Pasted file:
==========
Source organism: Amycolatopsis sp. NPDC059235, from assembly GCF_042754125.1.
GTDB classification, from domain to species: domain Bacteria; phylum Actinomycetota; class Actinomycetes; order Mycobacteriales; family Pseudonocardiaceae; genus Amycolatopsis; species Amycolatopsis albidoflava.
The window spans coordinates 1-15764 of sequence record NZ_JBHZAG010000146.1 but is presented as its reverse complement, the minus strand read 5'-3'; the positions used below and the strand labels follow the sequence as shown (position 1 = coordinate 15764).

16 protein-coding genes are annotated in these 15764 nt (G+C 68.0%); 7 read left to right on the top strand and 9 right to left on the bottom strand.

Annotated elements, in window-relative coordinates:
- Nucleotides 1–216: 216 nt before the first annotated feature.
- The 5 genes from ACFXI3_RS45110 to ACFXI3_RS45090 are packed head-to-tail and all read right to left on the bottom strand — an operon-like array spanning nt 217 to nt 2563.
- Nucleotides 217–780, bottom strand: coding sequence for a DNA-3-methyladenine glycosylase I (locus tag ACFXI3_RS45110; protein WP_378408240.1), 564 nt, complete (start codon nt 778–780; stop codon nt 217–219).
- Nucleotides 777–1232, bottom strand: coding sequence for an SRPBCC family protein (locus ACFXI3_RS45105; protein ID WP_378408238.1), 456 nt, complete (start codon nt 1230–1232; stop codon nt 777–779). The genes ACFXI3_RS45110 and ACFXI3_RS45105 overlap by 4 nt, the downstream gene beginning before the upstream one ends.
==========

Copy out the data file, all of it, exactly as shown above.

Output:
Source organism: Amycolatopsis sp. NPDC059235, from assembly GCF_042754125.1.
GTDB classification, from domain to species: domain Bacteria; phylum Actinomycetota; class Actinomycetes; order Mycobacteriales; family Pseudonocardiaceae; genus Amycolatopsis; species Amycolatopsis albidoflava.
The window spans coordinates 1-15764 of sequence record NZ_JBHZAG010000146.1 but is presented as its reverse complement, the minus strand read 5'-3'; the positions used below and the strand labels follow the sequence as shown (position 1 = coordinate 15764).

16 protein-coding genes are annotated in these 15764 nt (G+C 68.0%); 7 read left to right on the top strand and 9 right to left on the bottom strand.

Annotated elements, in window-relative coordinates:
- Nucleotides 1–216: 216 nt before the first annotated feature.
- The 5 genes from ACFXI3_RS45110 to ACFXI3_RS45090 are packed head-to-tail and all read right to left on the bottom strand — an operon-like array spanning nt 217 to nt 2563.
- Nucleotides 217–780, bottom strand: coding sequence for a DNA-3-methyladenine glycosylase I (locus tag ACFXI3_RS45110; protein WP_378408240.1), 564 nt, complete (start codon nt 778–780; stop codon nt 217–219).
- Nucleotides 777–1232, bottom strand: coding sequence for an SRPBCC family protein (locus ACFXI3_RS45105; protein ID WP_378408238.1), 456 nt, complete (start codon nt 1230–1232; stop codon nt 777–779). The genes ACFXI3_RS45110 and ACFXI3_RS45105 overlap by 4 nt, the downstream gene beginning before the upstream one ends.